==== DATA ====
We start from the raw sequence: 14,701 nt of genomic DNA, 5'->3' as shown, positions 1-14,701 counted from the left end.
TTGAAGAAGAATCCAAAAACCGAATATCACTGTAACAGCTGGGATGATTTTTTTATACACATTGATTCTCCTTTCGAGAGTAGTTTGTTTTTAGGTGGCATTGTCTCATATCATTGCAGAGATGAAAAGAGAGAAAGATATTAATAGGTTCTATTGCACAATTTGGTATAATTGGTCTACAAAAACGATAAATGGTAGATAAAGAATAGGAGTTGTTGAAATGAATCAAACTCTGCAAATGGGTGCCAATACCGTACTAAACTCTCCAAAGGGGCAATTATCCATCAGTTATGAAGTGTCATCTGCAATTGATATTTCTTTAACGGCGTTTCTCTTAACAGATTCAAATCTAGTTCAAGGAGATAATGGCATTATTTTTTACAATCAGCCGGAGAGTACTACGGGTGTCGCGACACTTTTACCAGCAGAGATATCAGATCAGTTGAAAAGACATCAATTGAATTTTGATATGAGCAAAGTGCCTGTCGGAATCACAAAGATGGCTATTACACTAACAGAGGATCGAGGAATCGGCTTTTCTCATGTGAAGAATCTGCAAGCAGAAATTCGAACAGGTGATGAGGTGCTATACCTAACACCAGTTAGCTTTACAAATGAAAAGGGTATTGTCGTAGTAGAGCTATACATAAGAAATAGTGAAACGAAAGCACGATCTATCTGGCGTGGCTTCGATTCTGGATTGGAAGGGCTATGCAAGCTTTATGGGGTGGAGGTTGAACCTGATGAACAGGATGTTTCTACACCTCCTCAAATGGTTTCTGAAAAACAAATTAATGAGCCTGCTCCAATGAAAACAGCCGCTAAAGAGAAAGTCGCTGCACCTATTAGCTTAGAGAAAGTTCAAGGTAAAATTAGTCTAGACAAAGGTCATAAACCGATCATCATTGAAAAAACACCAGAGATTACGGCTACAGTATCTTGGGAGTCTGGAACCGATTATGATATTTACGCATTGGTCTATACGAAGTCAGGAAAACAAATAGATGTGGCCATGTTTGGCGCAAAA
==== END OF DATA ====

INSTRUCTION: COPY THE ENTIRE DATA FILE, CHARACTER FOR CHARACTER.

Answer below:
We start from the raw sequence: 14,701 nt of genomic DNA, 5'->3' as shown, positions 1-14,701 counted from the left end.
TTGAAGAAGAATCCAAAAACCGAATATCACTGTAACAGCTGGGATGATTTTTTTATACACATTGATTCTCCTTTCGAGAGTAGTTTGTTTTTAGGTGGCATTGTCTCATATCATTGCAGAGATGAAAAGAGAGAAAGATATTAATAGGTTCTATTGCACAATTTGGTATAATTGGTCTACAAAAACGATAAATGGTAGATAAAGAATAGGAGTTGTTGAAATGAATCAAACTCTGCAAATGGGTGCCAATACCGTACTAAACTCTCCAAAGGGGCAATTATCCATCAGTTATGAAGTGTCATCTGCAATTGATATTTCTTTAACGGCGTTTCTCTTAACAGATTCAAATCTAGTTCAAGGAGATAATGGCATTATTTTTTACAATCAGCCGGAGAGTACTACGGGTGTCGCGACACTTTTACCAGCAGAGATATCAGATCAGTTGAAAAGACATCAATTGAATTTTGATATGAGCAAAGTGCCTGTCGGAATCACAAAGATGGCTATTACACTAACAGAGGATCGAGGAATCGGCTTTTCTCATGTGAAGAATCTGCAAGCAGAAATTCGAACAGGTGATGAGGTGCTATACCTAACACCAGTTAGCTTTACAAATGAAAAGGGTATTGTCGTAGTAGAGCTATACATAAGAAATAGTGAAACGAAAGCACGATCTATCTGGCGTGGCTTCGATTCTGGATTGGAAGGGCTATGCAAGCTTTATGGGGTGGAGGTTGAACCTGATGAACAGGATGTTTCTACACCTCCTCAAATGGTTTCTGAAAAACAAATTAATGAGCCTGCTCCAATGAAAACAGCCGCTAAAGAGAAAGTCGCTGCACCTATTAGCTTAGAGAAAGTTCAAGGTAAAATTAGTCTAGACAAAGGTCATAAACCGATCATCATTGAAAAAACACCAGAGATTACGGCTACAGTATCTTGGGAGTCTGGAACCGATTATGATATTTACGCATTGGTCTATACGAAGTCAGGAAAACAAATAGATGTGGCCATGTTTGGCGCAAAA